Non-moving nil in a year

Useful in controlling obsolescence, spoilage &


deterioration

F-S-N & X-Y-Z COMBINATION


CLASS

F Items

S Items

N Items

X Items

Tight control Reduce


stock to low
level

Dispose at
best price

Y Items

Normal
Control

Keep low
level stock

Dispose
quickly

Z Items

Increase
stock

Keep low
level stock

Dispose
even at low
price

S-D-E CLASSIFICATION

Scarce to obtain

Difficult to obtain

Easy to obtain

G-O-L-F CLASSIFICATION

Source / Suppliers

Government

Ordinary

Local

Foreign

S-O-S CLASSIFICATION

Seasonal Items

Off season Items

USES OF ANALYSIS

My AMI Budget 1 crore


1000 items
HQ supplied only 300 items (30%)
?

PRIORITY WAS MINE

I got all the items in categories A & B.


Categories C items (70%) will cost only 10% i.e.
100000 which will be managed by LP

UNCONVENTIONAL CASE

AMI has 1000 items

HQ has capacity to process only 600 700 items


in a year

Buy all the A & B category items


Buy half the C category items for two years
Average inventory level of category C items will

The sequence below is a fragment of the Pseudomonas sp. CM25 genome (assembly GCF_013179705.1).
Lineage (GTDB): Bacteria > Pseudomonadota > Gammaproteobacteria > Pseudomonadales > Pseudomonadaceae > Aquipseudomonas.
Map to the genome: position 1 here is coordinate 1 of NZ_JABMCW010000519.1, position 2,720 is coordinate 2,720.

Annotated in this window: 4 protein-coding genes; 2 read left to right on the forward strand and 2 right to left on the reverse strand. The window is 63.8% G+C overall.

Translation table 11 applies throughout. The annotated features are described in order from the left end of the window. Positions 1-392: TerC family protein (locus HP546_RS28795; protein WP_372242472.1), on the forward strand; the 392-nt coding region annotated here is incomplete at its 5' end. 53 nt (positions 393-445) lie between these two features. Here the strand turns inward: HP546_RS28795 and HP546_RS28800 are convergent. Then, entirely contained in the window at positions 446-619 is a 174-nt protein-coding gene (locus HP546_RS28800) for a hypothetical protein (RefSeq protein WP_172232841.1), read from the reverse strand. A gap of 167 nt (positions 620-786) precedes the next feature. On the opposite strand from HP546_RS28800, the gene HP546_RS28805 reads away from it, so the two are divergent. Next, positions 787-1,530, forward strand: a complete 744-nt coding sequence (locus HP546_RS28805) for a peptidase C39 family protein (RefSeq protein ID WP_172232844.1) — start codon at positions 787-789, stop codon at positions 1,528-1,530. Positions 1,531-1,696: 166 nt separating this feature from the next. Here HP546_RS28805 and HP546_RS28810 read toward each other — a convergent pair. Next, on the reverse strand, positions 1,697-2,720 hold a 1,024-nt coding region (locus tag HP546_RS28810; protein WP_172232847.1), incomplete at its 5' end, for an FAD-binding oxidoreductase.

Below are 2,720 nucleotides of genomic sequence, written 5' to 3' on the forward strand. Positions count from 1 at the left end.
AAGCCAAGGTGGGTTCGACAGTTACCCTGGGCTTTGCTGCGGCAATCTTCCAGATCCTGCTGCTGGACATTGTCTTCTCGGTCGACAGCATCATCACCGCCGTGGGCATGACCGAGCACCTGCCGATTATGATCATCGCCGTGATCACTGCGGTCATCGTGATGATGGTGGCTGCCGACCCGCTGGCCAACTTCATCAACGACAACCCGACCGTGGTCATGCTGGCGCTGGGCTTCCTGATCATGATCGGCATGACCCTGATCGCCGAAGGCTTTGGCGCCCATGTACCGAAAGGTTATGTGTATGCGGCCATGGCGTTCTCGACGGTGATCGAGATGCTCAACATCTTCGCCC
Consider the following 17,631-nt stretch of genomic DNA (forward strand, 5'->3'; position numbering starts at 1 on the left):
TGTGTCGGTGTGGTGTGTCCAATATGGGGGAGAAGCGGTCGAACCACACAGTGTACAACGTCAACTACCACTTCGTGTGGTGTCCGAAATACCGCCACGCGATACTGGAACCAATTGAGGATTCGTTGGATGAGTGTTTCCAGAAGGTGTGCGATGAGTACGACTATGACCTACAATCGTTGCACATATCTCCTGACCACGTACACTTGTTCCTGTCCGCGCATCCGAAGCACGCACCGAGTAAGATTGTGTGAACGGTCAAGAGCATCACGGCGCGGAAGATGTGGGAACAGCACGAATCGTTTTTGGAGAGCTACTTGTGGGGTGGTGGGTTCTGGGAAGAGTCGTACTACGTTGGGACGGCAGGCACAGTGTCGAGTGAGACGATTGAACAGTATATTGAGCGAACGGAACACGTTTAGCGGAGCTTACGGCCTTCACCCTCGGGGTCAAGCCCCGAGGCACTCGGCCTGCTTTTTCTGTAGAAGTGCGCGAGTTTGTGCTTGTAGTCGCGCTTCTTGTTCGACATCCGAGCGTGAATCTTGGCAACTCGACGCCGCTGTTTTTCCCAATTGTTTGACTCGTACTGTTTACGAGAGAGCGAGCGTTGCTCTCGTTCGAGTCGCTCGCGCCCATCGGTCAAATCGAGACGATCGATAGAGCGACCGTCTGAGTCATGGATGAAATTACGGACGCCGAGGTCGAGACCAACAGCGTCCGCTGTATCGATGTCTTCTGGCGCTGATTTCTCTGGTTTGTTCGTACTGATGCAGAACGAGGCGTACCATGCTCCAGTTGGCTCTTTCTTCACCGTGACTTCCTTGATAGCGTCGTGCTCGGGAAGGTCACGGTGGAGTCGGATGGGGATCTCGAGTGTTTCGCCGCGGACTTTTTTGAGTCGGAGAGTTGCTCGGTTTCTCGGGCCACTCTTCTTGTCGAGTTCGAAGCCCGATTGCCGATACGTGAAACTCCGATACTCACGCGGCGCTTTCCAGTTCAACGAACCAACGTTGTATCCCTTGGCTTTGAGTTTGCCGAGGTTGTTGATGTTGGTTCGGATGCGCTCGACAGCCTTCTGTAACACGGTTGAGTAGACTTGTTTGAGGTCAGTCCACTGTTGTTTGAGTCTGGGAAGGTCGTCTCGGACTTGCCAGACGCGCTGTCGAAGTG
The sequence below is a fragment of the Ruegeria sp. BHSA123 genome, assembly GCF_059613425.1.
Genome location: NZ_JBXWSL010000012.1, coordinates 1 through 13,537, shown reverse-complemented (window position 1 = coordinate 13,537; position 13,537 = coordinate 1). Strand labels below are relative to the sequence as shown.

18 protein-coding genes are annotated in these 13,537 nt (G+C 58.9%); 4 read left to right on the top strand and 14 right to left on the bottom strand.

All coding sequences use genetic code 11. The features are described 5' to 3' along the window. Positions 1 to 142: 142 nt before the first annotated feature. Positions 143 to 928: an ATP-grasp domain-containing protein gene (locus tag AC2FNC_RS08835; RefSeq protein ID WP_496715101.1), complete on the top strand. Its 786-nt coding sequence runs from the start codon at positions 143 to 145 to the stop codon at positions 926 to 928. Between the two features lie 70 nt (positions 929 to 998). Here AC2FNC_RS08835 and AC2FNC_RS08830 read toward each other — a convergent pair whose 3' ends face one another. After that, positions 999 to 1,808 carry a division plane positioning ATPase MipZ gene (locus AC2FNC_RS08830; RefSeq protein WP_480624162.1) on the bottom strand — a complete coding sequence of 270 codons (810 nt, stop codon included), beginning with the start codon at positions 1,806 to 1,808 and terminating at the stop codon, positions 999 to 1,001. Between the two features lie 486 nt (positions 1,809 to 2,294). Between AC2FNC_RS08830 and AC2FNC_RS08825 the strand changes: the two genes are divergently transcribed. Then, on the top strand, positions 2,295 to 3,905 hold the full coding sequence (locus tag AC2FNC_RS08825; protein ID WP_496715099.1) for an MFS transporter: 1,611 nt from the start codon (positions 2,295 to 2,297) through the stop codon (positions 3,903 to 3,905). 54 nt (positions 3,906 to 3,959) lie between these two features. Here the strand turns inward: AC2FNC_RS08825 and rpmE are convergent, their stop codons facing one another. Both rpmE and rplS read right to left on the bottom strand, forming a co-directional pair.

increase from 500000 to 1000000 i.e. An
inventory increase of 5% of total budget will solve
the problem!

COMBINED ANALYSIS

An item is in category A and Z

Look at VED
V useful & popular drug
D a lot of wasteful expenditure

The item falls in categories A, X & V

Look up SDE
Category S or D Stock-pile (expiry permitting)

MBASIC SYSTEM

Multiple Basic Approach to Selective Inventory Control

A-B-C / X-Y-Z / H-M-L / V-E-D / F-M-S / G-O-F

Selective Control Techniques 6

Categories in each 3

Total Classification 36 = 729

Out of which 483 can not occur (invalid combinations)

Remaining 327 combinations to be analysed critically


& coded.
Each will have a line of action.

DISTRIBUTION

Ensure FIFO vs LIFO

SUB-INVENTORY CONTROL

At distribution counterr / ward / ICU / OT level

The safety stock adds up

Methods of distribution

Requisition Method

At par Method

Unit dose Method

ORGANISATION OF STORE

Location

Infrastructure

Man power

Administrative control

Computerisation
Bar Coding
RFID

Annual Medical Indent

Price Negotiation

3PL

Third Party Logistics Management

THANK YOU